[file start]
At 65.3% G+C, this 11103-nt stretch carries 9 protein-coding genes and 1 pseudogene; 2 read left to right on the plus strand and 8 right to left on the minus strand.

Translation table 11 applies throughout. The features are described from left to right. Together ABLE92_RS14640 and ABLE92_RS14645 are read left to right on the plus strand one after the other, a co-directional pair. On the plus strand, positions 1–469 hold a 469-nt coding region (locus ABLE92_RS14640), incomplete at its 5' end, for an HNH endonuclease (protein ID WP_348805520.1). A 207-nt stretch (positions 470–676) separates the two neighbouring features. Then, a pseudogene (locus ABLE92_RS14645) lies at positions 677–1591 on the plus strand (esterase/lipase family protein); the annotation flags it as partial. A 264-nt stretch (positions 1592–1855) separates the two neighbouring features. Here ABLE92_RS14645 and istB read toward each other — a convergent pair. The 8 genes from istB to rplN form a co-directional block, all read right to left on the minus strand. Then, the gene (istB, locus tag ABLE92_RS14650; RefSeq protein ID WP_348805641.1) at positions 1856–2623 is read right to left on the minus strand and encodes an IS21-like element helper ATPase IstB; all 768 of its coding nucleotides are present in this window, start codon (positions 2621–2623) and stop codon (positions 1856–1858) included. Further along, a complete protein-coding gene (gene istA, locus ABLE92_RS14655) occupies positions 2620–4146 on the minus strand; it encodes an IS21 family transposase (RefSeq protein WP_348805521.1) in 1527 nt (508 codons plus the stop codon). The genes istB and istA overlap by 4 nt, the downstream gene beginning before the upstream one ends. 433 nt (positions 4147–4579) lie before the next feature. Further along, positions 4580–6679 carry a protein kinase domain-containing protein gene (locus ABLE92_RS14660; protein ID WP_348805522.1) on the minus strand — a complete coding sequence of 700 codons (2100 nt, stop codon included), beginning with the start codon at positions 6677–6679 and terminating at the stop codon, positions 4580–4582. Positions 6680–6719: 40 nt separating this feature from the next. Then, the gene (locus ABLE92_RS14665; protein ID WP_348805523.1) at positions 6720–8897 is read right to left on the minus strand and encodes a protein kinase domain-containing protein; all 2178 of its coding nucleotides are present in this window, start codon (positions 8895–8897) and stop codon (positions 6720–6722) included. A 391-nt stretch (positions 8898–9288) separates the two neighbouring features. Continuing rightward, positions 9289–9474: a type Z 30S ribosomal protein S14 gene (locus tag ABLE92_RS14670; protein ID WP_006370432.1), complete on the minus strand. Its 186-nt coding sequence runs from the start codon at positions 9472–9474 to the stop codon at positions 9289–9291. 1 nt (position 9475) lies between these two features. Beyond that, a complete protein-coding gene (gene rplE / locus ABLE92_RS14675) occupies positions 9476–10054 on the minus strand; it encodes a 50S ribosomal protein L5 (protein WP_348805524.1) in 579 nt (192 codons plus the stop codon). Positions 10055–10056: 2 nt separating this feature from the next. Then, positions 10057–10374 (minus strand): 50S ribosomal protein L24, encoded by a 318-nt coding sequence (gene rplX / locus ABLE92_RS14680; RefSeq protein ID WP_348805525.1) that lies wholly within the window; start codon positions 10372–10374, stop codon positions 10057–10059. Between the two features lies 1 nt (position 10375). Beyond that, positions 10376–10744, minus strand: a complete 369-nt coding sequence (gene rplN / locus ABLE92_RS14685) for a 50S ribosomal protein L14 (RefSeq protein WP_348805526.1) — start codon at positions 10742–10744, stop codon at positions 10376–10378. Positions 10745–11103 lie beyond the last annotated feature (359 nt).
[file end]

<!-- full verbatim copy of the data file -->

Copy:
At 65.3% G+C, this 11103-nt stretch carries 9 protein-coding genes and 1 pseudogene; 2 read left to right on the plus strand and 8 right to left on the minus strand.

Translation table 11 applies throughout. The features are described from left to right. Together ABLE92_RS14640 and ABLE92_RS14645 are read left to right on the plus strand one after the other, a co-directional pair. On the plus strand, positions 1–469 hold a 469-nt coding region (locus ABLE92_RS14640), incomplete at its 5' end, for an HNH endonuclease (protein ID WP_348805520.1). A 207-nt stretch (positions 470–676) separates the two neighbouring features. Then, a pseudogene (locus ABLE92_RS14645) lies at positions 677–1591 on the plus strand (esterase/lipase family protein); the annotation flags it as partial. A 264-nt stretch (positions 1592–1855) separates the two neighbouring features. Here ABLE92_RS14645 and istB read toward each other — a convergent pair. The 8 genes from istB to rplN form a co-directional block, all read right to left on the minus strand. Then, the gene (istB, locus tag ABLE92_RS14650; RefSeq protein ID WP_348805641.1) at positions 1856–2623 is read right to left on the minus strand and encodes an IS21-like element helper ATPase IstB; all 768 of its coding nucleotides are present in this window, start codon (positions 2621–2623) and stop codon (positions 1856–1858) included. Further along, a complete protein-coding gene (gene istA, locus ABLE92_RS14655) occupies positions 2620–4146 on the minus strand; it encodes an IS21 family transposase (RefSeq protein WP_348805521.1) in 1527 nt (508 codons plus the stop codon). The genes istB and istA overlap by 4 nt, the downstream gene beginning before the upstream one ends. 433 nt (positions 4147–4579) lie before the next feature. Further along, positions 4580–6679 carry a protein kinase domain-containing protein gene (locus ABLE92_RS14660; protein ID WP_348805522.1) on the minus strand — a complete coding sequence of 700 codons (2100 nt, stop codon included), beginning with the start codon at positions 6677–6679 and terminating at the stop codon, positions 4580–4582. Positions 6680–6719: 40 nt separating this feature from the next. Then, the gene (locus ABLE92_RS14665; protein ID WP_348805523.1) at positions 6720–8897 is read right to left on the minus strand and encodes a protein kinase domain-containing protein; all 2178 of its coding nucleotides are present in this window, start codon (positions 8895–8897) and stop codon (positions 6720–6722) included. A 391-nt stretch (positions 8898–9288) separates the two neighbouring features. Continuing rightward, positions 9289–9474: a type Z 30S ribosomal protein S14 gene (locus tag ABLE92_RS14670; protein ID WP_006370432.1), complete on the minus strand. Its 186-nt coding sequence runs from the start codon at positions 9472–9474 to the stop codon at positions 9289–9291. 1 nt (position 9475) lies between these two features. Beyond that, a complete protein-coding gene (gene rplE / locus ABLE92_RS14675) occupies positions 9476–10054 on the minus strand; it encodes a 50S ribosomal protein L5 (protein WP_348805524.1) in 579 nt (192 codons plus the stop codon). Positions 10055–10056: 2 nt separating this feature from the next. Then, positions 10057–10374 (minus strand): 50S ribosomal protein L24, encoded by a 318-nt coding sequence (gene rplX / locus ABLE92_RS14680; RefSeq protein ID WP_348805525.1) that lies wholly within the window; start codon positions 10372–10374, stop codon positions 10057–10059. Between the two features lies 1 nt (position 10375). Beyond that, positions 10376–10744, minus strand: a complete 369-nt coding sequence (gene rplN / locus ABLE92_RS14685) for a 50S ribosomal protein L14 (RefSeq protein WP_348805526.1) — start codon at positions 10742–10744, stop codon at positions 10376–10378. Positions 10745–11103 lie beyond the last annotated feature (359 nt).